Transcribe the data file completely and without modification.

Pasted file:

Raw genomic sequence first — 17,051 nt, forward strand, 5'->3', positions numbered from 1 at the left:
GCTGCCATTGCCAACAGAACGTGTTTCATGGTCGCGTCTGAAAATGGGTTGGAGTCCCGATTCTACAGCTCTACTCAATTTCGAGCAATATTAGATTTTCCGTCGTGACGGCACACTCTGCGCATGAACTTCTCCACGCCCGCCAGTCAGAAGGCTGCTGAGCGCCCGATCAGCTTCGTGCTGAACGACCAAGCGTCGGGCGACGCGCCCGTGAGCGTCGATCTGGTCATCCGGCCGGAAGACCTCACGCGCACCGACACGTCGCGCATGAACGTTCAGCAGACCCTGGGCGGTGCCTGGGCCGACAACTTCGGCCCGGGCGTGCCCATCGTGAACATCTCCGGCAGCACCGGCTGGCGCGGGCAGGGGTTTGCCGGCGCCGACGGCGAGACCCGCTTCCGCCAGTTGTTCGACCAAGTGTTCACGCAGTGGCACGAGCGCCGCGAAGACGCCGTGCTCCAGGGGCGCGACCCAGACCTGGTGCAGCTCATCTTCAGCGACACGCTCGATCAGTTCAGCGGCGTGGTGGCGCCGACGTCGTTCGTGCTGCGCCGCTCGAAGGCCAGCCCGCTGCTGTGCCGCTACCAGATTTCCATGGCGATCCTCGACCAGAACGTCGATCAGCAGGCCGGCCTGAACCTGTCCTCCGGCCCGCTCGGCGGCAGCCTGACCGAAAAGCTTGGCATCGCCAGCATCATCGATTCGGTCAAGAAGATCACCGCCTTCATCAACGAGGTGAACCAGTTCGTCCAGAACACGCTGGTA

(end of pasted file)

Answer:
Raw genomic sequence first — 17,051 nt, forward strand, 5'->3', positions numbered from 1 at the left:
GCTGCCATTGCCAACAGAACGTGTTTCATGGTCGCGTCTGAAAATGGGTTGGAGTCCCGATTCTACAGCTCTACTCAATTTCGAGCAATATTAGATTTTCCGTCGTGACGGCACACTCTGCGCATGAACTTCTCCACGCCCGCCAGTCAGAAGGCTGCTGAGCGCCCGATCAGCTTCGTGCTGAACGACCAAGCGTCGGGCGACGCGCCCGTGAGCGTCGATCTGGTCATCCGGCCGGAAGACCTCACGCGCACCGACACGTCGCGCATGAACGTTCAGCAGACCCTGGGCGGTGCCTGGGCCGACAACTTCGGCCCGGGCGTGCCCATCGTGAACATCTCCGGCAGCACCGGCTGGCGCGGGCAGGGGTTTGCCGGCGCCGACGGCGAGACCCGCTTCCGCCAGTTGTTCGACCAAGTGTTCACGCAGTGGCACGAGCGCCGCGAAGACGCCGTGCTCCAGGGGCGCGACCCAGACCTGGTGCAGCTCATCTTCAGCGACACGCTCGATCAGTTCAGCGGCGTGGTGGCGCCGACGTCGTTCGTGCTGCGCCGCTCGAAGGCCAGCCCGCTGCTGTGCCGCTACCAGATTTCCATGGCGATCCTCGACCAGAACGTCGATCAGCAGGCCGGCCTGAACCTGTCCTCCGGCCCGCTCGGCGGCAGCCTGACCGAAAAGCTTGGCATCGCCAGCATCATCGATTCGGTCAAGAAGATCACCGCCTTCATCAACGAGGTGAACCAGTTCGTCCAGAACACGCTGGTA